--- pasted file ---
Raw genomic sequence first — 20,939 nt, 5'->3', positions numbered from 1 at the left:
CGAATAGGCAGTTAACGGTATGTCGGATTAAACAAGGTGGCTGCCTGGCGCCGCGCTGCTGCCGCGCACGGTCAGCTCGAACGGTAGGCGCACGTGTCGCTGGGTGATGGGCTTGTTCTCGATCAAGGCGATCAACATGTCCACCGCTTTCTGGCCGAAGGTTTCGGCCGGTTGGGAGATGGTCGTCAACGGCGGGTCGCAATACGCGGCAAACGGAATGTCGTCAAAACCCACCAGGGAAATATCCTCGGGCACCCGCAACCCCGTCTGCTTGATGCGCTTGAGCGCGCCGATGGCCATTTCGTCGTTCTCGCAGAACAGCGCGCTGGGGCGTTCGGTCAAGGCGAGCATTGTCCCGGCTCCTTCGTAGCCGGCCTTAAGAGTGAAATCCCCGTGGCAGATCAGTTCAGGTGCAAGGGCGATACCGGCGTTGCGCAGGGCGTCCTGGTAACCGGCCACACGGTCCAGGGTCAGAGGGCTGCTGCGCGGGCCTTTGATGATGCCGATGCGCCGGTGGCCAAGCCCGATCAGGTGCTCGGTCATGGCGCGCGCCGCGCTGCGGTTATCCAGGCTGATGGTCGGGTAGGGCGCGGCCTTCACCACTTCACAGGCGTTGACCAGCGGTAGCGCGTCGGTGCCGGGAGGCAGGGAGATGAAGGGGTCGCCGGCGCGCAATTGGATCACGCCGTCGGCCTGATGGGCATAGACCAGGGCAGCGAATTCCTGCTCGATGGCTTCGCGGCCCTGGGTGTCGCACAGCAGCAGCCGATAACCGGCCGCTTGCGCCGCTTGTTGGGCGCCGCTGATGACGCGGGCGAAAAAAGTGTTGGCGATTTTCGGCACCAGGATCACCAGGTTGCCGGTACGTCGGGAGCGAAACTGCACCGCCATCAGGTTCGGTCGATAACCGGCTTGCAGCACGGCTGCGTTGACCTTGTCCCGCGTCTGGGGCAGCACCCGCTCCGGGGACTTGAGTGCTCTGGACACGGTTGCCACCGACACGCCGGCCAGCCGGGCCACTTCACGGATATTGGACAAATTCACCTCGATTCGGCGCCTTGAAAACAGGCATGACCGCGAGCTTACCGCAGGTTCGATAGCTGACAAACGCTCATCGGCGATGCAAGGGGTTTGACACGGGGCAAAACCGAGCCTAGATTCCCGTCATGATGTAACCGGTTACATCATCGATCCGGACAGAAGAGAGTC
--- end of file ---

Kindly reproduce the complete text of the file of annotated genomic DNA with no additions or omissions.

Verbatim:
Raw genomic sequence first — 20,939 nt, 5'->3', positions numbered from 1 at the left:
CGAATAGGCAGTTAACGGTATGTCGGATTAAACAAGGTGGCTGCCTGGCGCCGCGCTGCTGCCGCGCACGGTCAGCTCGAACGGTAGGCGCACGTGTCGCTGGGTGATGGGCTTGTTCTCGATCAAGGCGATCAACATGTCCACCGCTTTCTGGCCGAAGGTTTCGGCCGGTTGGGAGATGGTCGTCAACGGCGGGTCGCAATACGCGGCAAACGGAATGTCGTCAAAACCCACCAGGGAAATATCCTCGGGCACCCGCAACCCCGTCTGCTTGATGCGCTTGAGCGCGCCGATGGCCATTTCGTCGTTCTCGCAGAACAGCGCGCTGGGGCGTTCGGTCAAGGCGAGCATTGTCCCGGCTCCTTCGTAGCCGGCCTTAAGAGTGAAATCCCCGTGGCAGATCAGTTCAGGTGCAAGGGCGATACCGGCGTTGCGCAGGGCGTCCTGGTAACCGGCCACACGGTCCAGGGTCAGAGGGCTGCTGCGCGGGCCTTTGATGATGCCGATGCGCCGGTGGCCAAGCCCGATCAGGTGCTCGGTCATGGCGCGCGCCGCGCTGCGGTTATCCAGGCTGATGGTCGGGTAGGGCGCGGCCTTCACCACTTCACAGGCGTTGACCAGCGGTAGCGCGTCGGTGCCGGGAGGCAGGGAGATGAAGGGGTCGCCGGCGCGCAATTGGATCACGCCGTCGGCCTGATGGGCATAGACCAGGGCAGCGAATTCCTGCTCGATGGCTTCGCGGCCCTGGGTGTCGCACAGCAGCAGCCGATAACCGGCCGCTTGCGCCGCTTGTTGGGCGCCGCTGATGACGCGGGCGAAAAAAGTGTTGGCGATTTTCGGCACCAGGATCACCAGGTTGCCGGTACGTCGGGAGCGAAACTGCACCGCCATCAGGTTCGGTCGATAACCGGCTTGCAGCACGGCTGCGTTGACCTTGTCCCGCGTCTGGGGCAGCACCCGCTCCGGGGACTTGAGTGCTCTGGACACGGTTGCCACCGACACGCCGGCCAGCCGGGCCACTTCACGGATATTGGACAAATTCACCTCGATTCGGCGCCTTGAAAACAGGCATGACCGCGAGCTTACCGCAGGTTCGATAGCTGACAAACGCTCATCGGCGATGCAAGGGGTTTGACACGGGGCAAAACCGAGCCTAGATTCCCGTCATGATGTAACCGGTTACATCATCGATCCGGACAGAAGAGAGTC